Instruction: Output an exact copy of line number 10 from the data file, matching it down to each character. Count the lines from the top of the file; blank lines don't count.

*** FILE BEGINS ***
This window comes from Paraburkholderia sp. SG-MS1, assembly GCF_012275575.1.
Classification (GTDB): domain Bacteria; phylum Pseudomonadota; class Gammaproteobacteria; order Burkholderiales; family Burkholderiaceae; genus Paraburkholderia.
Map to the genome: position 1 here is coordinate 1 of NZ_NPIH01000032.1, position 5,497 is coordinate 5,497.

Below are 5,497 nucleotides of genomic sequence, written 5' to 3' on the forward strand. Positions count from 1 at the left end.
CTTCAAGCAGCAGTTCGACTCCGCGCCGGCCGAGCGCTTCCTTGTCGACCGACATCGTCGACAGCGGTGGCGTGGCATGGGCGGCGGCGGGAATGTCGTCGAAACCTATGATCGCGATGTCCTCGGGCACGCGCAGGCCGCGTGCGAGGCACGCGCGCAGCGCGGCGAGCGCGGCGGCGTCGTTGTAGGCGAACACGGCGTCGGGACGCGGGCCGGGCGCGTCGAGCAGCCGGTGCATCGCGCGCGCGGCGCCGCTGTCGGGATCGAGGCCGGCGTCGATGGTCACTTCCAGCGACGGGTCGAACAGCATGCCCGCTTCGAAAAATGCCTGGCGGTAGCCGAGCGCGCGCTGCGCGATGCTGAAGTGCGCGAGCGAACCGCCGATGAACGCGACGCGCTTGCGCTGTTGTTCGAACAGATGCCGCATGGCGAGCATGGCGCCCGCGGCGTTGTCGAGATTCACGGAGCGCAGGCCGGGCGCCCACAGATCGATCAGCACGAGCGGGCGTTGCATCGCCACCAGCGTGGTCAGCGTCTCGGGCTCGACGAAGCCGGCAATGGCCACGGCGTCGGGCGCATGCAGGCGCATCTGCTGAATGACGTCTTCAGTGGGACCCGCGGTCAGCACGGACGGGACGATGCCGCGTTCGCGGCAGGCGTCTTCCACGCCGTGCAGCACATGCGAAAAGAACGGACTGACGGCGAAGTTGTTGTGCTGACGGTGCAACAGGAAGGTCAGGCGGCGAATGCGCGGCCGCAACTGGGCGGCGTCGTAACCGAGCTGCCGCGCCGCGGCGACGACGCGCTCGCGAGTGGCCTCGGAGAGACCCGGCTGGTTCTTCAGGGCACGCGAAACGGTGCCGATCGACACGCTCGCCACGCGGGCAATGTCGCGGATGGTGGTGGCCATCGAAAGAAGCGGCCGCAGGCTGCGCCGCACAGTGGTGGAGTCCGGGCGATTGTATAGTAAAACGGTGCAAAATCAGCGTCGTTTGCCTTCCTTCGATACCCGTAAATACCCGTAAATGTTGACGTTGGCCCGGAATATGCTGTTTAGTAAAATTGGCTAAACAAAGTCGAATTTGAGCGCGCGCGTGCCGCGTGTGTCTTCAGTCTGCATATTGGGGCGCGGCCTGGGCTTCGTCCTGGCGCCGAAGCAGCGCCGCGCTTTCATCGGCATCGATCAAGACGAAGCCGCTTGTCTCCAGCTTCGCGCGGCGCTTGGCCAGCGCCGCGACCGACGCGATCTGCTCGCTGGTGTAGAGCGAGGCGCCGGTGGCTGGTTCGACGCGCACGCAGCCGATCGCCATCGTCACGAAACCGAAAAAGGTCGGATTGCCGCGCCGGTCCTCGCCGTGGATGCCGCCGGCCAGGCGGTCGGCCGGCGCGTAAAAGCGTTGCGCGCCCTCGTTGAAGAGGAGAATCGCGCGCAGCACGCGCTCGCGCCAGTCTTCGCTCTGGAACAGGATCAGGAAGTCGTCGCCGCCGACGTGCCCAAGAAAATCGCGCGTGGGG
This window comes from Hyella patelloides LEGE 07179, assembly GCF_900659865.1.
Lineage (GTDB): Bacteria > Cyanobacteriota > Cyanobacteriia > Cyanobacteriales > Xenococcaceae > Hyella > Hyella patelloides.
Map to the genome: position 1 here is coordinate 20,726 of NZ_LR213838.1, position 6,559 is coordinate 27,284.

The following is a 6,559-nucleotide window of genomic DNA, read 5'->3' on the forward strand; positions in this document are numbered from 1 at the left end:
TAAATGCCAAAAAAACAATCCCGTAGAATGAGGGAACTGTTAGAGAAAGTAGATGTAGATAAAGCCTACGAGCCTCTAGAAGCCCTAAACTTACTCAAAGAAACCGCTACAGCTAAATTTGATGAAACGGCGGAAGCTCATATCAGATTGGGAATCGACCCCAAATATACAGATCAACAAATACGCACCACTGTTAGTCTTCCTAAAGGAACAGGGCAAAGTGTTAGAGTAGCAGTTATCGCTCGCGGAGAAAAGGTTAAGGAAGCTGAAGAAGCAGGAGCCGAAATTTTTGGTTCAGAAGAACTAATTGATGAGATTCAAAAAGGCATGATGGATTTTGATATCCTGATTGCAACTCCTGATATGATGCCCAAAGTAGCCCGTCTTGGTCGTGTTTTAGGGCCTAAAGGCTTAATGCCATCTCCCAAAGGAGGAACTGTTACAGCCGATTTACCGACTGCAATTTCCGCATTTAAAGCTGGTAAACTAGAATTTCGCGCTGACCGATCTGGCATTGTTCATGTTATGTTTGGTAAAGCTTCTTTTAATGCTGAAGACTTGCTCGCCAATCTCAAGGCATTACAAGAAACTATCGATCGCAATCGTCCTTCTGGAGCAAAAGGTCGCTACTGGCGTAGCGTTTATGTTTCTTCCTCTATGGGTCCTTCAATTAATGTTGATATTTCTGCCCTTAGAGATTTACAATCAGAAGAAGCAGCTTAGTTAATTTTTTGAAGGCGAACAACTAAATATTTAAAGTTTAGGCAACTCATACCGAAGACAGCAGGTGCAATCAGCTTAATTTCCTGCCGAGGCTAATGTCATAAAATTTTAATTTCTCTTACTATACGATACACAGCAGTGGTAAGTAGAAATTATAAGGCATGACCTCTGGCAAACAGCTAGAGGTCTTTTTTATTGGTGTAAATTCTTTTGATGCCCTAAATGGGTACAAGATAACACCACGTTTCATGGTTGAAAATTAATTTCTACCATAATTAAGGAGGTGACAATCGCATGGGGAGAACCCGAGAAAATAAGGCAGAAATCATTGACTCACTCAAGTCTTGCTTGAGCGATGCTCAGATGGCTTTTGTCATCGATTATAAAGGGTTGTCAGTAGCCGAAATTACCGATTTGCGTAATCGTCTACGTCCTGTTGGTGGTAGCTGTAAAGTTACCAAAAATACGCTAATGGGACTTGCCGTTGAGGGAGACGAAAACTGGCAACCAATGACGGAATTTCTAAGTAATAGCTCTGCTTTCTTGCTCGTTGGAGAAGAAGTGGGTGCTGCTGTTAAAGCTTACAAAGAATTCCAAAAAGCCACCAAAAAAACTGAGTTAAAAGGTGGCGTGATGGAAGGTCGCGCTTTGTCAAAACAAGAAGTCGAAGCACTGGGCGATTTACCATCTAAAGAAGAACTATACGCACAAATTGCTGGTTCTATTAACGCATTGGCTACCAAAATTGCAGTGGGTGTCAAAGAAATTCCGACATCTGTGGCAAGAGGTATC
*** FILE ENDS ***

TAAATGCCAAAAAAACAATCCCGTAGAATGAGGGAACTGTTAGAGAAAGTAGATGTAGATAAAGCCTACGAGCCTCTAGAAGCCCTAAACTTACTCAAAGAAACCGCTACAGCTAAATTTGATGAAACGGCGGAAGCTCATATCAGATTGGGAATCGACCCCAAATATACAGATCAACAAATACGCACCACTGTTAGTCTTCCTAAAGGAACAGGGCAAAGTGTTAGAGTAGCAGTTATCGCTCGCGGAGAAAAGGTTAAGGAAGCTGAAGAAGCAGGAGCCGAAATTTTTGGTTCAGAAGAACTAATTGATGAGATTCAAAAAGGCATGATGGATTTTGATATCCTGATTGCAACTCCTGATATGATGCCCAAAGTAGCCCGTCTTGGTCGTGTTTTAGGGCCTAAAGGCTTAATGCCATCTCCCAAAGGAGGAACTGTTACAGCCGATTTACCGACTGCAATTTCCGCATTTAAAGCTGGTAAACTAGAATTTCGCGCTGACCGATCTGGCATTGTTCATGTTATGTTTGGTAAAGCTTCTTTTAATGCTGAAGACTTGCTCGCCAATCTCAAGGCATTACAAGAAACTATCGATCGCAATCGTCCTTCTGGAGCAAAAGGTCGCTACTGGCGTAGCGTTTATGTTTCTTCCTCTATGGGTCCTTCAATTAATGTTGATATTTCTGCCCTTAGAGATTTACAATCAGAAGAAGCAGCTTAGTTAATTTTTTGAAGGCGAACAACTAAATATTTAAAGTTTAGGCAACTCATACCGAAGACAGCAGGTGCAATCAGCTTAATTTCCTGCCGAGGCTAATGTCATAAAATTTTAATTTCTCTTACTATACGATACACAGCAGTGGTAAGTAGAAATTATAAGGCATGACCTCTGGCAAACAGCTAGAGGTCTTTTTTATTGGTGTAAATTCTTTTGATGCCCTAAATGGGTACAAGATAACACCACGTTTCATGGTTGAAAATTAATTTCTACCATAATTAAGGAGGTGACAATCGCATGGGGAGAACCCGAGAAAATAAGGCAGAAATCATTGACTCACTCAAGTCTTGCTTGAGCGATGCTCAGATGGCTTTTGTCATCGATTATAAAGGGTTGTCAGTAGCCGAAATTACCGATTTGCGTAATCGTCTACGTCCTGTTGGTGGTAGCTGTAAAGTTACCAAAAATACGCTAATGGGACTTGCCGTTGAGGGAGACGAAAACTGGCAACCAATGACGGAATTTCTAAGTAATAGCTCTGCTTTCTTGCTCGTTGGAGAAGAAGTGGGTGCTGCTGTTAAAGCTTACAAAGAATTCCAAAAAGCCACCAAAAAAACTGAGTTAAAAGGTGGCGTGATGGAAGGTCGCGCTTTGTCAAAACAAGAAGTCGAAGCACTGGGCGATTTACCATCTAAAGAAGAACTATACGCACAAATTGCTGGTTCTATTAACGCATTGGCTACCAAAATTGCAGTGGGTGTCAAAGAAATTCCGACATCTGTGGCAAGAGGTATC